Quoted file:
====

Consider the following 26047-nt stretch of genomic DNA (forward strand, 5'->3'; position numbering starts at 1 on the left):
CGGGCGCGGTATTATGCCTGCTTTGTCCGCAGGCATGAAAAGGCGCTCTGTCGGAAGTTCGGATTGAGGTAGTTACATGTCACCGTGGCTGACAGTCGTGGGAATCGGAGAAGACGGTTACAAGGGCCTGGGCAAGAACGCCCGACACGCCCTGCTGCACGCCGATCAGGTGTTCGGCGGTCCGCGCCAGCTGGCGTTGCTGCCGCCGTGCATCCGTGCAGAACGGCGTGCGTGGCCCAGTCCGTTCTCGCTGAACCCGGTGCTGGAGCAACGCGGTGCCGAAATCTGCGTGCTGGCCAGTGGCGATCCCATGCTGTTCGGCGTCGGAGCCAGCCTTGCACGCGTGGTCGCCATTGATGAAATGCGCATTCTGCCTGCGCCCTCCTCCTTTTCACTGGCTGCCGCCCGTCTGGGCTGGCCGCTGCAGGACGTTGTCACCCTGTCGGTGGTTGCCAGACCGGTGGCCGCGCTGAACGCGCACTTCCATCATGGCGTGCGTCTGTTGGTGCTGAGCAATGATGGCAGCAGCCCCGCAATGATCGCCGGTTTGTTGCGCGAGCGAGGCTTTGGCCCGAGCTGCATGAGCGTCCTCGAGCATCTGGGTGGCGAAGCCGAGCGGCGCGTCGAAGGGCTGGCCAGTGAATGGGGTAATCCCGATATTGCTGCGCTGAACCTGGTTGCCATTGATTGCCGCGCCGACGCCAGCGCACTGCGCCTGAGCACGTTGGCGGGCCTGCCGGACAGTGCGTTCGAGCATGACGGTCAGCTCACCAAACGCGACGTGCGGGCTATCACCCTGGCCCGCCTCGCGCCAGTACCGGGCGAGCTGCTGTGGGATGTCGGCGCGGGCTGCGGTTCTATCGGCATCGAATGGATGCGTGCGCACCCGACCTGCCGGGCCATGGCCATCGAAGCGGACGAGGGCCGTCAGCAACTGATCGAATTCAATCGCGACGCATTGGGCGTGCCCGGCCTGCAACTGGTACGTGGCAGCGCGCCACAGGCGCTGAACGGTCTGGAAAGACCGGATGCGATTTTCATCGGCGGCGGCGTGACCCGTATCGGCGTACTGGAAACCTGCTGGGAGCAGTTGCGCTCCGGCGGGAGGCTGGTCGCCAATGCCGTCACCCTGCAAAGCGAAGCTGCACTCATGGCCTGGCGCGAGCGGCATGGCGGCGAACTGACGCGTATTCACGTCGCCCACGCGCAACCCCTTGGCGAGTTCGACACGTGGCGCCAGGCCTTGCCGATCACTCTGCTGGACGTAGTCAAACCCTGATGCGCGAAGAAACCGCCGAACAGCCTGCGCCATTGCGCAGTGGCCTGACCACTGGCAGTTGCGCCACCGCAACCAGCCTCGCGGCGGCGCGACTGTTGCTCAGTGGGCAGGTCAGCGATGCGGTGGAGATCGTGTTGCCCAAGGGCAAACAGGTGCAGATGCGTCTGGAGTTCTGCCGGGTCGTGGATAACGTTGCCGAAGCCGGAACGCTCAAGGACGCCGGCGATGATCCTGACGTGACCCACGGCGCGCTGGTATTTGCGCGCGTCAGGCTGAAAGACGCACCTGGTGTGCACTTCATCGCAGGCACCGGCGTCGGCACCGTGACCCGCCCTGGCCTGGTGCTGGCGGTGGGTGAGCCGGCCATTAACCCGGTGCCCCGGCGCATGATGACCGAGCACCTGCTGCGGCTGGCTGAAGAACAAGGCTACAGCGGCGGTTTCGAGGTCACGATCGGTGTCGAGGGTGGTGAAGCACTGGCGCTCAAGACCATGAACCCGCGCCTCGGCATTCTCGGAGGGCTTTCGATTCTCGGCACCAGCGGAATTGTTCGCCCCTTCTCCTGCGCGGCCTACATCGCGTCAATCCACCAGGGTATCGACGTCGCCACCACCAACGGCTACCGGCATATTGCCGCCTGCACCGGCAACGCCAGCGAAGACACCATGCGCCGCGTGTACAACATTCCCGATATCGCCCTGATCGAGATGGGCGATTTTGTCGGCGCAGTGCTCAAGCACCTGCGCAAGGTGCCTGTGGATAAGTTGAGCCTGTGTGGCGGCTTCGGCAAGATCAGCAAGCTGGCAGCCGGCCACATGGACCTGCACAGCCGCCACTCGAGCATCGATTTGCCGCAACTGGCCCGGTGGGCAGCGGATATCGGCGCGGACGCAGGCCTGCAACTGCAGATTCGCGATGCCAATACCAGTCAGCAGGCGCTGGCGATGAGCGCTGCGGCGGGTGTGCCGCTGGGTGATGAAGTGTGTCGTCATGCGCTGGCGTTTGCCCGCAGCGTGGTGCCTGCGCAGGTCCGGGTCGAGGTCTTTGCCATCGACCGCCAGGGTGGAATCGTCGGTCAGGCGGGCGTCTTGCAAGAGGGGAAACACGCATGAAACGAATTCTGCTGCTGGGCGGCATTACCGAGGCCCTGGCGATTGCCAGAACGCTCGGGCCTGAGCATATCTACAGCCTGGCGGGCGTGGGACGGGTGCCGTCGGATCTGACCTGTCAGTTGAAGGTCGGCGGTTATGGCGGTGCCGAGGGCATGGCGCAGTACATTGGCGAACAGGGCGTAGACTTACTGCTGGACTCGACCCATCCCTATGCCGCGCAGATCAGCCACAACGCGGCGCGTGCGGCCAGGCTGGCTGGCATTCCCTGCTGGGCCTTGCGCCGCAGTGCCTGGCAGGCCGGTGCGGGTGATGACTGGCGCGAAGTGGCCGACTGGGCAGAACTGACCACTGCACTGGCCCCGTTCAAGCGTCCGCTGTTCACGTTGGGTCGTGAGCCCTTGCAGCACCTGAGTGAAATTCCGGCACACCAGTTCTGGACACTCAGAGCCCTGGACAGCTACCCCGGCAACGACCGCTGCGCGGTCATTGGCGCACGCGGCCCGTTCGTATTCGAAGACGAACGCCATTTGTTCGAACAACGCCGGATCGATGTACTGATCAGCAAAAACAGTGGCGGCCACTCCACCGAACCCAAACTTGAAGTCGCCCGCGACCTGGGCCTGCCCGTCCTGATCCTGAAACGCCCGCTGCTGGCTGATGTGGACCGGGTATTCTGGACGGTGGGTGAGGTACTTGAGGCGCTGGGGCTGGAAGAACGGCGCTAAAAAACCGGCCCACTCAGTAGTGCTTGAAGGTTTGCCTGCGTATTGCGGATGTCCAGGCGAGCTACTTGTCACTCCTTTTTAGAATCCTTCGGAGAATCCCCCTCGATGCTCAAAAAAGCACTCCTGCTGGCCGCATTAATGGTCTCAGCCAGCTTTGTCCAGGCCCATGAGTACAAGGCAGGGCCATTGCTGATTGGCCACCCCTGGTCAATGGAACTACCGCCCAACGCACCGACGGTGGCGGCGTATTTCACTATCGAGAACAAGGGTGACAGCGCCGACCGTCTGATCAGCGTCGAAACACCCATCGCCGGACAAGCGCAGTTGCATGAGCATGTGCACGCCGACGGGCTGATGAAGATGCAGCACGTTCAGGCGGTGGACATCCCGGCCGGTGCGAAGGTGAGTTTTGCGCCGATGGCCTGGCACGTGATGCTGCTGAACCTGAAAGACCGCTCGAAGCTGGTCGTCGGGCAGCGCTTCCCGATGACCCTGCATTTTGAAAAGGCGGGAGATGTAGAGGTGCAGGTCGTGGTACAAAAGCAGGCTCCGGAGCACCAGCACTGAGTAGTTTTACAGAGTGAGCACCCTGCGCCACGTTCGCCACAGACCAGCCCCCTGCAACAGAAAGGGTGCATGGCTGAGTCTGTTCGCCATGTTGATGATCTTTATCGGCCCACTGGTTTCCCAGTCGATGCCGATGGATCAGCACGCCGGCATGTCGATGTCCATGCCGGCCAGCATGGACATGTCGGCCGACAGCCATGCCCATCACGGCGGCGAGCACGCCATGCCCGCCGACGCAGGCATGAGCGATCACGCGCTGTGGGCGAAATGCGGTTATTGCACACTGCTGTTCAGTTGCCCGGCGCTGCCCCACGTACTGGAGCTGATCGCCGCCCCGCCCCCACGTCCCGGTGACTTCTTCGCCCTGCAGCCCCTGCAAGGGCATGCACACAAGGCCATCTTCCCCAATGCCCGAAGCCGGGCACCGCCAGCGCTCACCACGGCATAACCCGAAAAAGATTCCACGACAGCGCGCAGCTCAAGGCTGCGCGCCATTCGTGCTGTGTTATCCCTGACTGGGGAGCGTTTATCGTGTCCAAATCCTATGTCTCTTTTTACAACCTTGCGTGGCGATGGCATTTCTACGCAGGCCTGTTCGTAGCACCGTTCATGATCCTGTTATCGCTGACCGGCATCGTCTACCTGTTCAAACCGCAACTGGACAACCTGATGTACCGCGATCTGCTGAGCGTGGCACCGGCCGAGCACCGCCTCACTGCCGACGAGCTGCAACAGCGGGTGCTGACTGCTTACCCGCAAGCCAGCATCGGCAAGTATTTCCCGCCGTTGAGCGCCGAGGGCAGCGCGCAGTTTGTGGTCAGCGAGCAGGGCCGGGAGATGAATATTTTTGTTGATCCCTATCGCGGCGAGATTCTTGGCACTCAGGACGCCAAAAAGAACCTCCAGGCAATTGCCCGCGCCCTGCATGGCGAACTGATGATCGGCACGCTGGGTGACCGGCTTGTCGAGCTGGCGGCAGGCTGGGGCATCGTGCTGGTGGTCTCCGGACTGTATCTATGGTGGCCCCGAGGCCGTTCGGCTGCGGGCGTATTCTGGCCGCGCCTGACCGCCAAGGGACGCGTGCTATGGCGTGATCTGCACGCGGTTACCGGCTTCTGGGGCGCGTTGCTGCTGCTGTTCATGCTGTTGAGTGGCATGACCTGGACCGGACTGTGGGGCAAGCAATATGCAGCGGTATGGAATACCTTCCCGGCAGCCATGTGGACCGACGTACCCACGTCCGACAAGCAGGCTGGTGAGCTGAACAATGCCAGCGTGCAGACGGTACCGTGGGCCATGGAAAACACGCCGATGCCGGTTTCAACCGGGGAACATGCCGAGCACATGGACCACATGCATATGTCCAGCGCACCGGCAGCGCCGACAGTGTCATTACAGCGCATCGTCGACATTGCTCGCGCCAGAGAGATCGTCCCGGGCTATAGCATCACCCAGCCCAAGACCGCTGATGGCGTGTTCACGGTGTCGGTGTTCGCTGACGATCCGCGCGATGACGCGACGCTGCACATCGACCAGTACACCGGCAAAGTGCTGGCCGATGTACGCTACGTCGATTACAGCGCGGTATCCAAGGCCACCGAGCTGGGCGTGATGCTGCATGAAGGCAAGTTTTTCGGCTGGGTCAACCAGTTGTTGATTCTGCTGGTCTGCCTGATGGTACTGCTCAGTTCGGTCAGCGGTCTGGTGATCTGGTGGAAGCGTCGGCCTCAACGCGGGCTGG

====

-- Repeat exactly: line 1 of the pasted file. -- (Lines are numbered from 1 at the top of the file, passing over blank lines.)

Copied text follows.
Consider the following 26047-nt stretch of genomic DNA (forward strand, 5'->3'; position numbering starts at 1 on the left):